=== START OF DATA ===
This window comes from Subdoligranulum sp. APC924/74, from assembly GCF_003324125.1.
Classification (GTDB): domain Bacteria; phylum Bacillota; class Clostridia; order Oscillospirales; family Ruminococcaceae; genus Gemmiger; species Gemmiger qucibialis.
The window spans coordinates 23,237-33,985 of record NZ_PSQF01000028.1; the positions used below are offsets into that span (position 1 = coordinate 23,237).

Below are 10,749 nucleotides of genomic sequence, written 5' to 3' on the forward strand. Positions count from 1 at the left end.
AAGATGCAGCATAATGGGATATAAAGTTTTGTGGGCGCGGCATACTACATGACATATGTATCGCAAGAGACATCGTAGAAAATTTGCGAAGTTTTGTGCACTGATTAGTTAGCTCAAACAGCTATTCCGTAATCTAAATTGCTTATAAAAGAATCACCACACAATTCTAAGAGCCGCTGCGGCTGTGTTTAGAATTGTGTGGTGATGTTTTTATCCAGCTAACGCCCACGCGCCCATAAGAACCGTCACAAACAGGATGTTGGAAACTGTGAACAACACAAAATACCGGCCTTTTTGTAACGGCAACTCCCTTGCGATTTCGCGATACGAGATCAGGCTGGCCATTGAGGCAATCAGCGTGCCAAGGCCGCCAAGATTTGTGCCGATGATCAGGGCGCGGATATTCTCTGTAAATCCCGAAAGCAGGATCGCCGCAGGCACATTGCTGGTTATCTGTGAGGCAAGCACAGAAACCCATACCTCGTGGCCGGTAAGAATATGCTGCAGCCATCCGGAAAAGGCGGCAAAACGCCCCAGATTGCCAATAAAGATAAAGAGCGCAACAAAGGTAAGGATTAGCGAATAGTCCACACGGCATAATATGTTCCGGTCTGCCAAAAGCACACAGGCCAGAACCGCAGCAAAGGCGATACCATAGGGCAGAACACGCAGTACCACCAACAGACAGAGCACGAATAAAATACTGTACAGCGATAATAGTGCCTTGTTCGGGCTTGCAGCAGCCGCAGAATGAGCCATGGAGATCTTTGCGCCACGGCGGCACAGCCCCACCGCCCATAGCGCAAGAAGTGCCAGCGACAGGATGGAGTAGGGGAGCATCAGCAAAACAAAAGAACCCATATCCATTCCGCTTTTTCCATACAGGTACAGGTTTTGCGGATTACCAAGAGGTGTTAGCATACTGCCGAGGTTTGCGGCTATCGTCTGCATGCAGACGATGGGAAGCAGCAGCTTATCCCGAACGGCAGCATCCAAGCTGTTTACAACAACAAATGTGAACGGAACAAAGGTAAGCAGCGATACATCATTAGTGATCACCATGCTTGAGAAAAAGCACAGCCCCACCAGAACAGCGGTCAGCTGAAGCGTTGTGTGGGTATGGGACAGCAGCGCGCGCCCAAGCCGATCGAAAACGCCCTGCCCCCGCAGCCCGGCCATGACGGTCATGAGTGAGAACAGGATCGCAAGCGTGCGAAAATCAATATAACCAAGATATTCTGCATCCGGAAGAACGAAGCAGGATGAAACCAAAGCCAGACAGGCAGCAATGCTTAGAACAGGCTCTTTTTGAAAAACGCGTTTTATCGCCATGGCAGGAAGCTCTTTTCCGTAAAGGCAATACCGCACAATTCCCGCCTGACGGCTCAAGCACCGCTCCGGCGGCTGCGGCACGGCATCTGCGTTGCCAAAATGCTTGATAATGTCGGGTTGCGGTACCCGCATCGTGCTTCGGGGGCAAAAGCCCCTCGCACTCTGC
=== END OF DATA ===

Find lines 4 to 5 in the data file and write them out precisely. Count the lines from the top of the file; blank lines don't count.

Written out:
Below are 10,749 nucleotides of genomic sequence, written 5' to 3' on the forward strand. Positions count from 1 at the left end.
AAGATGCAGCATAATGGGATATAAAGTTTTGTGGGCGCGGCATACTACATGACATATGTATCGCAAGAGACATCGTAGAAAATTTGCGAAGTTTTGTGCACTGATTAGTTAGCTCAAACAGCTATTCCGTAATCTAAATTGCTTATAAAAGAATCACCACACAATTCTAAGAGCCGCTGCGGCTGTGTTTAGAATTGTGTGGTGATGTTTTTATCCAGCTAACGCCCACGCGCCCATAAGAACCGTCACAAACAGGATGTTGGAAACTGTGAACAACACAAAATACCGGCCTTTTTGTAACGGCAACTCCCTTGCGATTTCGCGATACGAGATCAGGCTGGCCATTGAGGCAATCAGCGTGCCAAGGCCGCCAAGATTTGTGCCGATGATCAGGGCGCGGATATTCTCTGTAAATCCCGAAAGCAGGATCGCCGCAGGCACATTGCTGGTTATCTGTGAGGCAAGCACAGAAACCCATACCTCGTGGCCGGTAAGAATATGCTGCAGCCATCCGGAAAAGGCGGCAAAACGCCCCAGATTGCCAATAAAGATAAAGAGCGCAACAAAGGTAAGGATTAGCGAATAGTCCACACGGCATAATATGTTCCGGTCTGCCAAAAGCACACAGGCCAGAACCGCAGCAAAGGCGATACCATAGGGCAGAACACGCAGTACCACCAACAGACAGAGCACGAATAAAATACTGTACAGCGATAATAGTGCCTTGTTCGGGCTTGCAGCAGCCGCAGAATGAGCCATGGAGATCTTTGCGCCACGGCGGCACAGCCCCACCGCCCATAGCGCAAGAAGTGCCAGCGACAGGATGGAGTAGGGGAGCATCAGCAAAACAAAAGAACCCATATCCATTCCGCTTTTTCCATACAGGTACAGGTTTTGCGGATTACCAAGAGGTGTTAGCATACTGCCGAGGTTTGCGGCTATCGTCTGCATGCAGACGATGGGAAGCAGCAGCTTATCCCGAACGGCAGCATCCAAGCTGTTTACAACAACAAATGTGAACGGAACAAAGGTAAGCAGCGATACATCATTAGTGATCACCATGCTTGAGAAAAAGCACAGCCCCACCAGAACAGCGGTCAGCTGAAGCGTTGTGTGGGTATGGGACAGCAGCGCGCGCCCAAGCCGATCGAAAACGCCCTGCCCCCGCAGCCCGGCCATGACGGTCATGAGTGAGAACAGGATCGCAAGCGTGCGAAAATCAATATAACCAAGATATTCTGCATCCGGAAGAACGAAGCAGGATGAAACCAAAGCCAGACAGGCAGCAATGCTTAGAACAGGCTCTTTTTGAAAAACGCGTTTTATCGCCATGGCAGGAAGCTCTTTTCCGTAAAGGCAATACCGCACAATTCCCGCCTGACGGCTCAAGCACCGCTCCGGCGGCTGCGGCACGGCATCTGCGTTGCCAAAATGCTTGATAATGTCGGGTTGCGGTACCCGCATCGTGCTTCGGGGGCAAAAGCCCCTCGCACTCTGC